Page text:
Scotland team doctor James Robson has defended Scott MacLeod after the lock was found to have taken a banned substance.
An independent judiciary committee has cleared MacLeod to carry on playing after they agreed that he had taken Terbutaline - an asthma medication that is on the World Anti-Doping Code prohibited list - without the required permission by mistake.
And Robson believes that MacLeod did not realise that there was a distinction between Terbutaline and Salbutamol - another asthma medication the Scarlets forward did have permission to use.
MacLeod was still reprimanded and warned about his future conduct - however Robson feels that the player made a "genuine mistake".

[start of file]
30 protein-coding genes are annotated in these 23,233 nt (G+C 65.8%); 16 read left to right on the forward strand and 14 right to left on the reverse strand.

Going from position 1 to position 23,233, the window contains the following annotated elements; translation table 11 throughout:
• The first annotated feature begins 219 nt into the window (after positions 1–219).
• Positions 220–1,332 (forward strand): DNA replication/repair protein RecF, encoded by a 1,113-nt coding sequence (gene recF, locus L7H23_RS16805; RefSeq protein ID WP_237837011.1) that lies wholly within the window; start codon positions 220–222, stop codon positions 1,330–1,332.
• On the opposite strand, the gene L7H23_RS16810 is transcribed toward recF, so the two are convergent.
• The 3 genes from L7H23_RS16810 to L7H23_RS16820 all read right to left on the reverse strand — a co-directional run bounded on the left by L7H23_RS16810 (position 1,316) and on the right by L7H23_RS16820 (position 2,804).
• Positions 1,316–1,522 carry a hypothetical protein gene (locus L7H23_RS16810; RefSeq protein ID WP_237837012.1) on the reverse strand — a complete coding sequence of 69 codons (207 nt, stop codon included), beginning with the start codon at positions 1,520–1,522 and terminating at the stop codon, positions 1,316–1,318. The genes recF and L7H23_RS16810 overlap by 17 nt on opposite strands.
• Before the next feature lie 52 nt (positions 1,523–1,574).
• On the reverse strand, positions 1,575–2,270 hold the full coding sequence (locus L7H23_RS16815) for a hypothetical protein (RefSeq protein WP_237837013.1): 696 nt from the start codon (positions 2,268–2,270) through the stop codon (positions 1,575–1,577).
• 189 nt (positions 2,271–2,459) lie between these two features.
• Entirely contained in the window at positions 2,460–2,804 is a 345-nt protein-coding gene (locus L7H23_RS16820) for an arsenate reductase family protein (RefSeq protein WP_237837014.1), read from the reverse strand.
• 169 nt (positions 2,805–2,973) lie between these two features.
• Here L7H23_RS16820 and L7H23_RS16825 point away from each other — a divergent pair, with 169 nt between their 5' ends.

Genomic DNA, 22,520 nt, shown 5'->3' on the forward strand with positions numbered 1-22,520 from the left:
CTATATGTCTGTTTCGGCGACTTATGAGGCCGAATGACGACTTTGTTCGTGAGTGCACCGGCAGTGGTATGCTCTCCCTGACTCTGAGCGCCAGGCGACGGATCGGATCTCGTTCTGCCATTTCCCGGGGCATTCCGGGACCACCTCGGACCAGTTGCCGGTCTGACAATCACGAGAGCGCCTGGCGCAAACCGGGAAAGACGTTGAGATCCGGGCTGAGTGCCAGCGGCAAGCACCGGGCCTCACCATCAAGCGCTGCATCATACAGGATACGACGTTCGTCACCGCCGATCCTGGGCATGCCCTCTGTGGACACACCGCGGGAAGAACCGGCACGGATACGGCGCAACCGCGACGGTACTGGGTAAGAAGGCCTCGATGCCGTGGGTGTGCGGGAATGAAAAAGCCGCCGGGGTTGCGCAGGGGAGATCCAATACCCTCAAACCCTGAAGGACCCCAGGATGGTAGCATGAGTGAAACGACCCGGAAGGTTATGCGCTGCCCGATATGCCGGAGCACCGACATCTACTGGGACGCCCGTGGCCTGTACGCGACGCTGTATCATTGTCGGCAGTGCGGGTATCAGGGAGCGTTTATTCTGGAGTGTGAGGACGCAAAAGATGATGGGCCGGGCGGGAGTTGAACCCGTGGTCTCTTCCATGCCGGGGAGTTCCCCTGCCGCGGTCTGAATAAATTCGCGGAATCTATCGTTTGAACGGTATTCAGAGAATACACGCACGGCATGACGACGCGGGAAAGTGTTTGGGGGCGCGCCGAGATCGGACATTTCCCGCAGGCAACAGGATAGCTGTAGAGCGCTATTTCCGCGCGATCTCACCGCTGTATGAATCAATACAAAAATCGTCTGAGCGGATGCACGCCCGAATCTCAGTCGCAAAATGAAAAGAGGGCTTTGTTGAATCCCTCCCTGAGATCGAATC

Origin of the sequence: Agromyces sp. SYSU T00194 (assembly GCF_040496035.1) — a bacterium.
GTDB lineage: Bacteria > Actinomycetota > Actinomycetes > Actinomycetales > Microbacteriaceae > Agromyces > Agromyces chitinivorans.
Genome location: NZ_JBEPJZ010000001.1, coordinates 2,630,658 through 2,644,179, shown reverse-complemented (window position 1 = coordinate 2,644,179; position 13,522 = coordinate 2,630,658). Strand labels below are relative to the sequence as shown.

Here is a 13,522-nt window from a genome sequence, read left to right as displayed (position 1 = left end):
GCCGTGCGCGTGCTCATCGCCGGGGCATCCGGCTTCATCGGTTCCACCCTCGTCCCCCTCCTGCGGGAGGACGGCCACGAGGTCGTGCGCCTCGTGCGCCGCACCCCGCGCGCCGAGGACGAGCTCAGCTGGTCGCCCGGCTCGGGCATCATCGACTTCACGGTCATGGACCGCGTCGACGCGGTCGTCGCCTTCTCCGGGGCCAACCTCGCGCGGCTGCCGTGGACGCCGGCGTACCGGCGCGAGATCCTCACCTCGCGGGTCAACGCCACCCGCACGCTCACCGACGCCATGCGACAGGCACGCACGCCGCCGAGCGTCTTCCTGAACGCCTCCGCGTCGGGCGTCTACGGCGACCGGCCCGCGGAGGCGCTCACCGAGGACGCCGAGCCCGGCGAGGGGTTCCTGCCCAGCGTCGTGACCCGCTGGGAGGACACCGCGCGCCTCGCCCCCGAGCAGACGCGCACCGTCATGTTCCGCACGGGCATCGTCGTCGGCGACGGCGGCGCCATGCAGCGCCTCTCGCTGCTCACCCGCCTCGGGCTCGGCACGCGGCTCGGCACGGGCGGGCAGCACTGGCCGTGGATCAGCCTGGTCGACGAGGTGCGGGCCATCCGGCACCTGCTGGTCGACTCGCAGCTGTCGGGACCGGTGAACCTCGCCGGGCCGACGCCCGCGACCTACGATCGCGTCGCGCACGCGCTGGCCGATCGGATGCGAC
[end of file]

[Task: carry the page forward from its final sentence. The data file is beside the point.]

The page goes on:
"Unfortunately Scott's medical knowledge is a little bit limited and he was under the mistaken apprehension that both Bricanyl and Ventolin, just two of several types of inhaler used to treat asthma, were one and the same thing," said Robson.
"There are generic names (so called chemical names) for substances used in medicine and there are branded names and this occasionally gives rise to mistakes being made.
"I think Scott has made a very genuine mistake and I'm glad that he's decided to come out publicly and help us emphasise how this mistake was made, but also emphasise that despite this life-long illness, quite a chronic and debilitating illness, he has been able to reach such high levels."
Although the responsibility lies with players to hold the relevant permission - a Therapeutic Use Exemption [TUE] - Robson admits that the Scottish medical team could have done more.
"What we'll do now is sit down with each of the players and check that the specified substance on their TUE is for the inhaler they normally use," said Robson.
"I'm afraid it didn't occur to me to actually pull his file and check against that, but that is not something I will do in the future."